Sustainable premises your business

Sustainable premises your business

Corporate sustainability is not just about making your business processes sustainable. Evolving to sustainable premises for your business is at least as important, especially as the government keeps raising the bar.

Sustainable buildings

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Buildings are an important element in European climate policy. Buildings generate 11 percent of CO2 emissions in Europe. The figure is even higher in Belgium, with a report by KU Leuven university suggesting a figure of around a quarter. Moreover, three-quarters of all buildings in Europe do not meet current energy standards, while 85% are more than 20 years old.

The European Green Deal aims to reduce CO2 emissions by 55% by 2030 compared to 1990 levels. For buildings, the European Commission has translated that into an ambitious target: double the current annual rate of renovation of old buildings in Europe by 2030. At present, 1% of buildings are renovated each year. So the target is to double that to 2% per year by 2030. That translates into 35 million renovated buildings.

Drastic action is needed to significantly reduce CO2 emissions from buildings. It will be an immense challenge. And we also need to keep up that frenzied pace of renovation if we are to be completely climate-neutral as a continent by 2050.

Kim Creten, CEO KBC Real Estate

Renovation obligation

Sustainable buildings are set to become a key focus for companies in the coming years. Since 1 January 2022, a renovation obligation has applied in Flanders on transfer of ownership for all non-residential buildings. Within five years of a transfer of ownership, those buildings must meet minimum standards for roof insulation, glazing, heat generators and cooling systems. In addition, small non-residential buildings up to 500 m² must achieve an energy rating of C or better within five years of transfer. For larger non-residential buildings, a minimum 5% renewable energy obligation has applied since 2023. That must also be achieved within five years of the transfer of ownership. In addition, from 2025 every large non-residential building must have an energy performance certificate (EPC).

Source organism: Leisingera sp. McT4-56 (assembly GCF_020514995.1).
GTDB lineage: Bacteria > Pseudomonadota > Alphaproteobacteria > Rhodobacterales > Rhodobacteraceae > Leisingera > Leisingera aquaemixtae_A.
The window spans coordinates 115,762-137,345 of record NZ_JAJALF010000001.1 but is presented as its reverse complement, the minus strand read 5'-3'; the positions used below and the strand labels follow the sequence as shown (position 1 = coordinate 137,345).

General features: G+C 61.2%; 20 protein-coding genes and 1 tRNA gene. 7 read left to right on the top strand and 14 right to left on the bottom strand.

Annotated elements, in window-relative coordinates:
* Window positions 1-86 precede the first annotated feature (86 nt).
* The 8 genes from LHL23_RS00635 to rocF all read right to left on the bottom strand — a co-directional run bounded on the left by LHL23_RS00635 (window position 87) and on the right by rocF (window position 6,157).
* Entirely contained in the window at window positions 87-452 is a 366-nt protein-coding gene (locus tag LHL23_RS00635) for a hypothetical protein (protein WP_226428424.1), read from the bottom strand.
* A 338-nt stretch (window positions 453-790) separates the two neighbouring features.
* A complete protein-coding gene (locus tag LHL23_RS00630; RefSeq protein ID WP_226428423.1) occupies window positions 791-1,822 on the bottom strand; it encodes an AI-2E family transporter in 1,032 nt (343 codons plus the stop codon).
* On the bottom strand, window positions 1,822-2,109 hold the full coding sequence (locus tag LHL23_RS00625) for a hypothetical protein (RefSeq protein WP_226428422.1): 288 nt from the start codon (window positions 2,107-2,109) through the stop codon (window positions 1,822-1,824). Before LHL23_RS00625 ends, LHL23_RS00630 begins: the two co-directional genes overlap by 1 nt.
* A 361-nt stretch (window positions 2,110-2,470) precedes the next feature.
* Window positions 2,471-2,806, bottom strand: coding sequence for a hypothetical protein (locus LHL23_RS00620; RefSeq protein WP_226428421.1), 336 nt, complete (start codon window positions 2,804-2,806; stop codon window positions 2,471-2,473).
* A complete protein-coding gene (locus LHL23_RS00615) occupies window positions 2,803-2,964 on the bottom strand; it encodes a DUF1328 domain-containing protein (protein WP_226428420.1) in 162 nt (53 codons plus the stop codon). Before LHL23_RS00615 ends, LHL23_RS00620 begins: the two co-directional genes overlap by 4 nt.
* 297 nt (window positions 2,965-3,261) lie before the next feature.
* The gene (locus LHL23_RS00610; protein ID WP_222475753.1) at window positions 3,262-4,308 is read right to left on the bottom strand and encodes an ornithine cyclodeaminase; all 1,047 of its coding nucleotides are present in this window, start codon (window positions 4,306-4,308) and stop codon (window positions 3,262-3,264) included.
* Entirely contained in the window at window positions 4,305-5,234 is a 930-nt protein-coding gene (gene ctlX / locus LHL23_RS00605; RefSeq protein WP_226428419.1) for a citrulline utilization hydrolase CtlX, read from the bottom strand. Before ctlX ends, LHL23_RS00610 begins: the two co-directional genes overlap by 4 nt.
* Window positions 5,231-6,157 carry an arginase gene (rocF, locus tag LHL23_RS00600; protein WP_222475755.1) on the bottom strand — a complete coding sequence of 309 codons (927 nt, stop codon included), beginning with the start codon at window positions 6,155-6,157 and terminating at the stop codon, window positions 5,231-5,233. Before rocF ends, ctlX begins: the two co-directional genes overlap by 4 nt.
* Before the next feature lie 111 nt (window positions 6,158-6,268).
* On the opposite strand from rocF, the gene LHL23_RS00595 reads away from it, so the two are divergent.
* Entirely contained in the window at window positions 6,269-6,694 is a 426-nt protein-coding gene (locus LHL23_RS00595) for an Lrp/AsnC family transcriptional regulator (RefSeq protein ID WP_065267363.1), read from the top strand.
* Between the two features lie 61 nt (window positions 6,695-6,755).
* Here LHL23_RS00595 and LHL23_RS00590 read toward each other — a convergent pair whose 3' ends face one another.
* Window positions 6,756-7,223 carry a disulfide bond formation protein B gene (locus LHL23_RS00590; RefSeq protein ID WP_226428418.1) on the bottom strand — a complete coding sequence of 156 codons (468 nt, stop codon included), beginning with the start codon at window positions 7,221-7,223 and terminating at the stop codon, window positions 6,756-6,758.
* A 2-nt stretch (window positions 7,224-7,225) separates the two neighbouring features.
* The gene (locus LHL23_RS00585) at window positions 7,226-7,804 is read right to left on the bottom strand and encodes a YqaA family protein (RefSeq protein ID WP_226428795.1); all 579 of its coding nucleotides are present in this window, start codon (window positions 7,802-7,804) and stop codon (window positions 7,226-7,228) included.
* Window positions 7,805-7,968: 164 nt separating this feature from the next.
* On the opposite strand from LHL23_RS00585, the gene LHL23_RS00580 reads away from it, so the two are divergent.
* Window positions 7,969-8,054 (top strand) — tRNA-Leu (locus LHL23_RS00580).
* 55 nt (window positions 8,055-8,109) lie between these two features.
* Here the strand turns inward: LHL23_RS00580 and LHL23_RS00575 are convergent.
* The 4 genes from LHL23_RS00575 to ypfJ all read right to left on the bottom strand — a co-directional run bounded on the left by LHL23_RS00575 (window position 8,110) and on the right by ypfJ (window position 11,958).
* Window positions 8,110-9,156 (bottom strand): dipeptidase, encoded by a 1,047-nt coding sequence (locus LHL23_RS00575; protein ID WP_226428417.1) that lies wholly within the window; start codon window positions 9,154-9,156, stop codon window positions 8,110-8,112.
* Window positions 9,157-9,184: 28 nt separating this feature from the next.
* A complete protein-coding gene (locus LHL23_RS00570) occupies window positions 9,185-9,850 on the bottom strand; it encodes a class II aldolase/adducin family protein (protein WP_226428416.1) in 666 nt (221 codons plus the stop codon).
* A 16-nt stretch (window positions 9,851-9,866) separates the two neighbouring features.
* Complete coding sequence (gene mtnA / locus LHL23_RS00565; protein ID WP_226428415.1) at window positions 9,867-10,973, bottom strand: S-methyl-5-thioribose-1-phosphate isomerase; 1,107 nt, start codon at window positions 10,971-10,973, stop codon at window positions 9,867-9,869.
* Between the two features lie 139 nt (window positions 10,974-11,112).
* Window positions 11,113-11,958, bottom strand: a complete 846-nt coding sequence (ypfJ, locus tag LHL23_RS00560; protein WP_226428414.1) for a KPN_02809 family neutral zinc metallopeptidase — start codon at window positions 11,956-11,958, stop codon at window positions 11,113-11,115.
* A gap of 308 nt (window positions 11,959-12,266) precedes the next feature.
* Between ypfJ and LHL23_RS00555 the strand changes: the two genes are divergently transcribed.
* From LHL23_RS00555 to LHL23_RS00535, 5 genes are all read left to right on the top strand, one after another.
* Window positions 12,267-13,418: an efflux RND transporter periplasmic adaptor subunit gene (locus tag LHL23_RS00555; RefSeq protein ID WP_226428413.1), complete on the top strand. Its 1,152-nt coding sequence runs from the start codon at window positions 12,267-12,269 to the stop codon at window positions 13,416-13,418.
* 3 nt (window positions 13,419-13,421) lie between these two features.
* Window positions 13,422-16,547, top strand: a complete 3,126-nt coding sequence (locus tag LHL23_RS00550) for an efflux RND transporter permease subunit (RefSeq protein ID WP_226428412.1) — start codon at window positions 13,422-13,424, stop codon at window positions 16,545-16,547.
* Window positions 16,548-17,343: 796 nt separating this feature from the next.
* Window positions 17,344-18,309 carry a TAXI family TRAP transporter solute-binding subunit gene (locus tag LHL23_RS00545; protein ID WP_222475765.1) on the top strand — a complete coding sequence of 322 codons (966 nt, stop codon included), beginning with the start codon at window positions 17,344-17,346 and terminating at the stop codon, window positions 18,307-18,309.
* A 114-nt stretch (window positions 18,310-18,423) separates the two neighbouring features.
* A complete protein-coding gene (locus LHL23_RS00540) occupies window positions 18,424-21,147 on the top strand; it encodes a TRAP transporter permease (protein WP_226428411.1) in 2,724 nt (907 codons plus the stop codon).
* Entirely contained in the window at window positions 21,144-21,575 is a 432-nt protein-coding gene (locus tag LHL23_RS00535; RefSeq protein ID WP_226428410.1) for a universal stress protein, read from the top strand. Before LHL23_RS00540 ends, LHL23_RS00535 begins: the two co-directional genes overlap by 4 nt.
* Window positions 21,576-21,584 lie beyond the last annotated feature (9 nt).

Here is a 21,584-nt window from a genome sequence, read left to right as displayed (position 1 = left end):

‘There is undeniable pressure from the government to make the building stock more sustainable,’ says Creten.

Yet regulation alone is not a sufficient driver to make business premises more sustainable. Els Mignolet, Head of Enterprise Loans Real Estate at KBC: ‘There is also increasing pressure on companies from society to adopt a more sustainable course. No company can act as if it is on an island and not pay attention to sustainability."

Reducing energy costs